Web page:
What this painting is all about
This is a medium sized original painting called Permission to Land. The painting is primarily composed of a vivid orange and metallic blue colour, fused with accents of white, black and gold. It was created with my infamous enamel paints and born from a process using my spin table machine. Far from being an easy thing to accomplish, creating something of worth and value from a process that uses centrifugal force is a complex and time consuming activity.
I take great care in preparing a spin session and am meticulous about what I do and how I do it. You can learn more about how I use the spin table for painting here.
As with many of my original paintings, the final piece is constructed in layers of paint. Each one (in this case, each spin), has its own unique function and place and this is controlled to produce the final painting. Style, material volumes, placement and other variables are as worked out and planned for as much as possible beforehand – even though there is always an organic element to what I do.
Multiple view points
One of the great things about all the square paintings I create is that you can turn them in four orientations (as I sign them on the back). So you can be choosy in selecting the way that works best for you and/or you can change that at a moment’s notice and completely alter the look and feel of the painting.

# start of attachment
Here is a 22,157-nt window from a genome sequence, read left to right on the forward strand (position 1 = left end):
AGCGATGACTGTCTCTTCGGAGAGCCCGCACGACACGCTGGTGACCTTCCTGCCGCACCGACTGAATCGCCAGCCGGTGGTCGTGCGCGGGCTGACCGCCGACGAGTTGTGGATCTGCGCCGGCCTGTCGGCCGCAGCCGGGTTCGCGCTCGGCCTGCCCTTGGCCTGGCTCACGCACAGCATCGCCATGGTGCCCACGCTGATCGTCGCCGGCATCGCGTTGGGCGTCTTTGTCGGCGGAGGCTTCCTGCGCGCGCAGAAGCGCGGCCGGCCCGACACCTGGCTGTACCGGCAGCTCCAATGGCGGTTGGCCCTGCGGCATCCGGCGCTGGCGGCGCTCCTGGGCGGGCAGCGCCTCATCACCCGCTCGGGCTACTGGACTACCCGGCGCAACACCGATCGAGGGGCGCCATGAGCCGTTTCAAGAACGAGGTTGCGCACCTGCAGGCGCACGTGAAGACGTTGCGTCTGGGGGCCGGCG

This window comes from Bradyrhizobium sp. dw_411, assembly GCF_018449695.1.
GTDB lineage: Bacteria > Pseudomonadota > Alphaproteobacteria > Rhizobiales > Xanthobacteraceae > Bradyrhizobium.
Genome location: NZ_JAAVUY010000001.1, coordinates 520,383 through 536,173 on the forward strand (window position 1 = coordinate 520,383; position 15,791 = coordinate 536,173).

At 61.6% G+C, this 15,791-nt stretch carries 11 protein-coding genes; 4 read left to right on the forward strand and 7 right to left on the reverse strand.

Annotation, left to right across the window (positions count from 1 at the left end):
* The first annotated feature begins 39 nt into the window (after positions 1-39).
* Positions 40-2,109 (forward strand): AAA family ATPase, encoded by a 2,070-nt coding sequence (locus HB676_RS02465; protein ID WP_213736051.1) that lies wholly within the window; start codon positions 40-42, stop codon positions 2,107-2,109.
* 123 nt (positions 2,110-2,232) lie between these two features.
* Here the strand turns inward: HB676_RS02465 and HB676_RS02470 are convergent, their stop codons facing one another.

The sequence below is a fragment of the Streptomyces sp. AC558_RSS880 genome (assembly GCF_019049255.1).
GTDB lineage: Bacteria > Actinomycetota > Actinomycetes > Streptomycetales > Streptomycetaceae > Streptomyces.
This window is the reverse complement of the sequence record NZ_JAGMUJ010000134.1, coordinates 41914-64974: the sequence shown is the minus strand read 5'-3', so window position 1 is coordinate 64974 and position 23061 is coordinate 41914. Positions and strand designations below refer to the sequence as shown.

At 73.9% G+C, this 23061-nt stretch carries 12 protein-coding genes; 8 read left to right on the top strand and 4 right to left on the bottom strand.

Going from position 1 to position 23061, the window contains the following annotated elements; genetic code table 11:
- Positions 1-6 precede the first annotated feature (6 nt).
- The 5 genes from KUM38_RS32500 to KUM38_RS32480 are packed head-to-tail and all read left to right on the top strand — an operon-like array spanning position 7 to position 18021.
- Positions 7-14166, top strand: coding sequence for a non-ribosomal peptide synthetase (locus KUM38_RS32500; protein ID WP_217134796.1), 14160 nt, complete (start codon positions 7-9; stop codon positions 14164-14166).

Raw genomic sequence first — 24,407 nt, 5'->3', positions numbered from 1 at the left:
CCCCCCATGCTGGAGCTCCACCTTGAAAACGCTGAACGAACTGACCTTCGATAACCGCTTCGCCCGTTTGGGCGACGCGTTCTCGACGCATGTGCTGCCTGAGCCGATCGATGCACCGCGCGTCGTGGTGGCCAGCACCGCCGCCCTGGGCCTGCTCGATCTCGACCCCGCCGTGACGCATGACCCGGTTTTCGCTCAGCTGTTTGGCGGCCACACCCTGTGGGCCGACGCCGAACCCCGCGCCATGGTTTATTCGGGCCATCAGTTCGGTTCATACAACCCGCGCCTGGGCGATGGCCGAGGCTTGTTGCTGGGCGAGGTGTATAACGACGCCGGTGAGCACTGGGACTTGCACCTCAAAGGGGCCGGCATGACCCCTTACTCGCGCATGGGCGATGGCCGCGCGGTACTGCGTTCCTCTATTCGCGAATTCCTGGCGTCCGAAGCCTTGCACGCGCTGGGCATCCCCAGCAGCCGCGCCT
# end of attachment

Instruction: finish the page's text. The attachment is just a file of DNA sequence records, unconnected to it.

I have show this in a couple of the room settings on this page – the painting has very different feel to it depending on the orientation you choose for it. And, if you’re feeling adventurous, you can also hang it as a diamond – which effectively gives you 8 ways to hang it!
Details and effects
The use of the obvious colours – blue and orange – make way for some pretty spectacular paint finishes. I’ve tried to keep them apart for most of the painting as they are just so good next to each other, but where they meet you can see some very interesting tones emerge.
Add in a subtle metallic gold and you can begin to see how this adds a sheen and shimmer to some of the outermost fronds and fan shapes – it’s quite unexpected as you can only see it from certain angles – nice!
Then there are the explosion effects that radiate from the centre and put together in layers to form the structures. It’s definitely a painting you need to get up close with as this is the only way to see all the intricate details. Thankfully though, this also works from other viewing distances thanks to the impact of the technique I have used along with an excellent choice of colour.